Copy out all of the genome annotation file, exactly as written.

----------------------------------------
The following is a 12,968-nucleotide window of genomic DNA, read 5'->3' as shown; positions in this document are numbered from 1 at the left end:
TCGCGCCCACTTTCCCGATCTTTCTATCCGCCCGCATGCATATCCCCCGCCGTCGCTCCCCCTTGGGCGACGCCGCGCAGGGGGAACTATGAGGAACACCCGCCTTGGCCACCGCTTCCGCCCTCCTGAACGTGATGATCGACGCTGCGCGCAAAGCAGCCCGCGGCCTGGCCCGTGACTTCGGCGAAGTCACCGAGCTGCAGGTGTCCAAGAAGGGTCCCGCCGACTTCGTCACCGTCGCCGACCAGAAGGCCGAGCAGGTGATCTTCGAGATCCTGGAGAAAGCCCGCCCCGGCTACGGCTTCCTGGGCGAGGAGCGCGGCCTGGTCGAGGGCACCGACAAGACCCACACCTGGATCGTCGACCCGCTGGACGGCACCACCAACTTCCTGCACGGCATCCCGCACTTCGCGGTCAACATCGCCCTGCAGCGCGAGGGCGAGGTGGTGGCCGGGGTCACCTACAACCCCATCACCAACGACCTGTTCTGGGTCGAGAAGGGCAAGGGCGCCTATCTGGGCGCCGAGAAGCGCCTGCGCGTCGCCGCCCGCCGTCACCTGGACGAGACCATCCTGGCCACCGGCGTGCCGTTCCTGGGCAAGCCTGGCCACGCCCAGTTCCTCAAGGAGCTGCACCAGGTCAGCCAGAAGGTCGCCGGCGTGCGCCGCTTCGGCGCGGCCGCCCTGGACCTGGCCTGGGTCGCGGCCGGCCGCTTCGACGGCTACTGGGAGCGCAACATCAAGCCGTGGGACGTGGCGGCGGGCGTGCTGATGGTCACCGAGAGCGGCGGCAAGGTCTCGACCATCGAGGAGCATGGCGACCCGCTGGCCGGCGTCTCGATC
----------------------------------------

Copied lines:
The following is a 12,968-nucleotide window of genomic DNA, read 5'->3' as shown; positions in this document are numbered from 1 at the left end:
TCGCGCCCACTTTCCCGATCTTTCTATCCGCCCGCATGCATATCCCCCGCCGTCGCTCCCCCTTGGGCGACGCCGCGCAGGGGGAACTATGAGGAACACCCGCCTTGGCCACCGCTTCCGCCCTCCTGAACGTGATGATCGACGCTGCGCGCAAAGCAGCCCGCGGCCTGGCCCGTGACTTCGGCGAAGTCACCGAGCTGCAGGTGTCCAAGAAGGGTCCCGCCGACTTCGTCACCGTCGCCGACCAGAAGGCCGAGCAGGTGATCTTCGAGATCCTGGAGAAAGCCCGCCCCGGCTACGGCTTCCTGGGCGAGGAGCGCGGCCTGGTCGAGGGCACCGACAAGACCCACACCTGGATCGTCGACCCGCTGGACGGCACCACCAACTTCCTGCACGGCATCCCGCACTTCGCGGTCAACATCGCCCTGCAGCGCGAGGGCGAGGTGGTGGCCGGGGTCACCTACAACCCCATCACCAACGACCTGTTCTGGGTCGAGAAGGGCAAGGGCGCCTATCTGGGCGCCGAGAAGCGCCTGCGCGTCGCCGCCCGCCGTCACCTGGACGAGACCATCCTGGCCACCGGCGTGCCGTTCCTGGGCAAGCCTGGCCACGCCCAGTTCCTCAAGGAGCTGCACCAGGTCAGCCAGAAGGTCGCCGGCGTGCGCCGCTTCGGCGCGGCCGCCCTGGACCTGGCCTGGGTCGCGGCCGGCCGCTTCGACGGCTACTGGGAGCGCAACATCAAGCCGTGGGACGTGGCGGCGGGCGTGCTGATGGTCACCGAGAGCGGCGGCAAGGTCTCGACCATCGAGGAGCATGGCGACCCGCTGGCCGGCGTCTCGATC